Meta is getting backlash for changes that make some of its platforms act more like TikTok.
The official series’ YouTube page, Instagram account and website have seemingly been deleted following the syndicated show’s cancellation. Eagle-eyed fans noticed the pages being down over the weekend. On Instagram, the handle’s feed showed a “Sorry, this page isn’t available” message. The show’s website and the video channel are also both nowhere to be found.
Over the last day, several Instagram accounts run by abortion rights advocacy groups have found their posts or stories hidden with a warning that described the posts as “sensitive content.” Instagram said it was working to fix the problem Tuesday, describing it as a “bug.”
Meta this week was hit with several lawsuits claiming that it designed Facebook and Instagram in a way that posed a risk to the health of young users. The cases, filed in nine states, all essentially claim that Facebook and Instagram designed their services to be addictive, and served potentially harmful content to teens and children.
Facebook parent Meta, which also owns Instagram, said it will start releasing details in July about the demographics and interests of audiences who are targeted with ads that run on its two primary social networks. The company will also share how much advertisers spent in an effort to target people in certain states.
Free Press, Common Cause and a number of other progressive groups and civil rights advocates have called on the biggest social media companies to combat disinformation in the run-up to the midterm elections, the first national election since the Jan. 6 Capitol insurrection, saying if they don’t, they are “the dominant threat” to the democratic process. That came in the form of letters to the CEOs of Meta, Twitter, YouTube, Snapchat, Instagram, TikTok, and Alphabet from more than 100 groups.
Instagram boss Adam Mosseri vowed Tuesday that the social app will “rethink what Instagram is” in 2022. In a video posted to Twitter, Mosseri said Instagram will focus on greater transparency in the New Year, among other goals. He didn’t directly address any of the past year’s scandals that rocked Instagram and parent company Meta (formerly known as Facebook).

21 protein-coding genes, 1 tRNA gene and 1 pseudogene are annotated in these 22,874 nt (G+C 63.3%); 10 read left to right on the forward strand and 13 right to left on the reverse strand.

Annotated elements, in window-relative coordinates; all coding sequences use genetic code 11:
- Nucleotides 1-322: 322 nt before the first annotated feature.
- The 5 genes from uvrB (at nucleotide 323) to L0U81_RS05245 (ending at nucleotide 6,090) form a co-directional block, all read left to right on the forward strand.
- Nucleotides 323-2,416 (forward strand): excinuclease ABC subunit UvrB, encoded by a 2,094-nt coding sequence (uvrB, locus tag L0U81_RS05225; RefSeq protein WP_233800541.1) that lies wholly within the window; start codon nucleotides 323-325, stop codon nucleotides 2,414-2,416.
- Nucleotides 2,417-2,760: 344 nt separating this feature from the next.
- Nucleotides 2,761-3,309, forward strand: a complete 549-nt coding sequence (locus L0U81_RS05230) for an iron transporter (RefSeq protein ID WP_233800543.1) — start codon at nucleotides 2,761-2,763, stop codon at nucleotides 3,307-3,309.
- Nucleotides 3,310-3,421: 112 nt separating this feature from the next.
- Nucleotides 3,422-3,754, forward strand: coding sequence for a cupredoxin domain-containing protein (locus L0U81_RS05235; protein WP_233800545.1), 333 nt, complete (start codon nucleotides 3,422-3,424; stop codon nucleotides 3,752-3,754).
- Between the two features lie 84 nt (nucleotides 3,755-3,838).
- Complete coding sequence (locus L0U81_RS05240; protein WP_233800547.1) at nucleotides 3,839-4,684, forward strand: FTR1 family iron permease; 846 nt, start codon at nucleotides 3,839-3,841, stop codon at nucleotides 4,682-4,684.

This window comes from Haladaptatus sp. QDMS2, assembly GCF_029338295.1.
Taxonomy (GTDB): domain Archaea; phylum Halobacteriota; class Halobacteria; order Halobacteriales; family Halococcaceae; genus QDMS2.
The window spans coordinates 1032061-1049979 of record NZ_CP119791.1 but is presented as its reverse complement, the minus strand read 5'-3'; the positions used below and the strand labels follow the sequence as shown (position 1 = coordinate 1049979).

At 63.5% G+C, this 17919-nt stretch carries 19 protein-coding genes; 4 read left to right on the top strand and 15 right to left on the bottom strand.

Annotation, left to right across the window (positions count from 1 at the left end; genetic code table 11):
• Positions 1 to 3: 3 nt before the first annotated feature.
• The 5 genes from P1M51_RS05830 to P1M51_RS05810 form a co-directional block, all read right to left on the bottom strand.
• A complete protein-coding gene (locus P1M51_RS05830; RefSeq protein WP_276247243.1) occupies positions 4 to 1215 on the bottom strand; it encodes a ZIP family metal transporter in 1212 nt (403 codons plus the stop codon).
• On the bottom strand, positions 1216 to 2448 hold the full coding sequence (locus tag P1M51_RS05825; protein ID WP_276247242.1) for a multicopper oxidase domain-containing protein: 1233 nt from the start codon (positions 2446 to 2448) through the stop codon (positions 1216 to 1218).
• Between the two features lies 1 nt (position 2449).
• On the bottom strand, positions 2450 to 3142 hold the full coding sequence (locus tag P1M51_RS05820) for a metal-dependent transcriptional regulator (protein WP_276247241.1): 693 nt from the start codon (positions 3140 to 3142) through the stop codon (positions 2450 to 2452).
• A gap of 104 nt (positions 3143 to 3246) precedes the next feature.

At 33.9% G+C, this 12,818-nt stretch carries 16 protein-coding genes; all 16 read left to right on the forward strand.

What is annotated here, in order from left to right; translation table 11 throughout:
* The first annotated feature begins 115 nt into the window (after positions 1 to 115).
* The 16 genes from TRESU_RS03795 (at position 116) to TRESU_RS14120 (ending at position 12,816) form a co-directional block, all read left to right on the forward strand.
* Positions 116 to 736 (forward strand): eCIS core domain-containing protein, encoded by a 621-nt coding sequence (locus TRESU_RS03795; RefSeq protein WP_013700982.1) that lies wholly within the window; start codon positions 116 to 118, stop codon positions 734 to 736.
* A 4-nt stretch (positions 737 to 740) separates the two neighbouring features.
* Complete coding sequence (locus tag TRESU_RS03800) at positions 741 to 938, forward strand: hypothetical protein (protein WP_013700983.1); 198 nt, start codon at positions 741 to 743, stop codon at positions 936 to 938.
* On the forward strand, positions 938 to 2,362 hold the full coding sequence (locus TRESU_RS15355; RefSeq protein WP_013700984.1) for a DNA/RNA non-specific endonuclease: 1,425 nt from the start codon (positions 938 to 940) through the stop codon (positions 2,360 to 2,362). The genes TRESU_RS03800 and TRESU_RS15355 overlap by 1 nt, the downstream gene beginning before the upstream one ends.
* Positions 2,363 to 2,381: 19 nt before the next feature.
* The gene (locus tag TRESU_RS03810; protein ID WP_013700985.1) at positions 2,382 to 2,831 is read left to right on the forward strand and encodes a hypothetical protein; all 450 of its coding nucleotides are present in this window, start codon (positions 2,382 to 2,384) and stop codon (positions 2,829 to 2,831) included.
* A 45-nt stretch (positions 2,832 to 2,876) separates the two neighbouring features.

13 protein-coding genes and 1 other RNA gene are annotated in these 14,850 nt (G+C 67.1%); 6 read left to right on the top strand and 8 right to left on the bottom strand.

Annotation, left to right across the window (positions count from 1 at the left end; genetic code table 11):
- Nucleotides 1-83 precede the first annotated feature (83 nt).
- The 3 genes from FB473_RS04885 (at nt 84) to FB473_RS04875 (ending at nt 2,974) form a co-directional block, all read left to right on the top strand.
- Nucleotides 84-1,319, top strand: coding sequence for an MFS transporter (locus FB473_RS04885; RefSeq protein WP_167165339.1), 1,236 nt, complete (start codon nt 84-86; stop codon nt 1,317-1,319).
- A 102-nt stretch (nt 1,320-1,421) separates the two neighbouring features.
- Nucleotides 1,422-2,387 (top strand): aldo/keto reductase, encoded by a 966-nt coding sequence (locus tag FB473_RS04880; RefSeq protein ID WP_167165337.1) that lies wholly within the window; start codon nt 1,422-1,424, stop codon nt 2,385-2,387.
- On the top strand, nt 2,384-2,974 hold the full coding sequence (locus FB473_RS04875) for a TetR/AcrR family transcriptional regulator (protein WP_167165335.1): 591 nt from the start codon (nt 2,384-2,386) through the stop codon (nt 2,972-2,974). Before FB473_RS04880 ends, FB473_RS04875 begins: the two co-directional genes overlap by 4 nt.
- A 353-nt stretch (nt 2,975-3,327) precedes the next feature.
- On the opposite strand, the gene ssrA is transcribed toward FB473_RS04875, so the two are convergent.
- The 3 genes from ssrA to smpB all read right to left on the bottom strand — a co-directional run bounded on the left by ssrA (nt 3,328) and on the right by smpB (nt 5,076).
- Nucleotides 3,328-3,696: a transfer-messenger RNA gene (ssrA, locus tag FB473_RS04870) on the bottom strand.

Lawmakers of both parties came out swinging in a hearing on Wednesday with Adam Mosseri, the head of Instagram, expressing deep skepticism and anger toward the company for not doing enough to protect young users.
A bipartisan group of at least 10 state attorneys general is investigating how Instagram may harm children and teens. The group, which includes AGs from California, Florida, Kentucky, Massachusetts, Nebraska, New Jersey, New York, Tennessee, Texas and Vermont, will investigate the methods used by Instagram to attract and encourage engagement among young people, and whether parent company Meta — née Facebook —has violated consumer protection laws and put the public at risk.
Integral Ad Science (IAS) this morning announced it has been accredited by the Media Rating Council for impression and viewability measurement and reporting of display and video ads across Facebook and Instagram.
Security experts tracking the Facebook, Instagram and WhatsApp outages say they could have been triggered by a configuration error or could be the result of an internal mistake. An outside hack is viewed as less likely.
Facebook said late Monday that “the root cause of this outage was a faulty configuration change” and that there is “no evidence that user data was compromised as a result” of the outage. The company apologized and said it is working to understand more about the cause, which began around 11:40 a.m. ET Monday.
Government regulation will never fix everything wrong with online discourse. The industry needs to develop professional norms—just as journalism once did.
The survey found that “a sizable portion” of U.S. adults (48%) say they get news “sometimes” or “often” from social media sites.
In a bid to go head-on against TikTok and YouTube, Facebook’s Instagram will soon begin showing full-screen recommended videos in users’ feeds. “We’re no longer a photo-sharing app or a square photo-sharing app,” declared Adam Mosseri, head of Instagram (above), in a video posted to Twitter on Wednesday.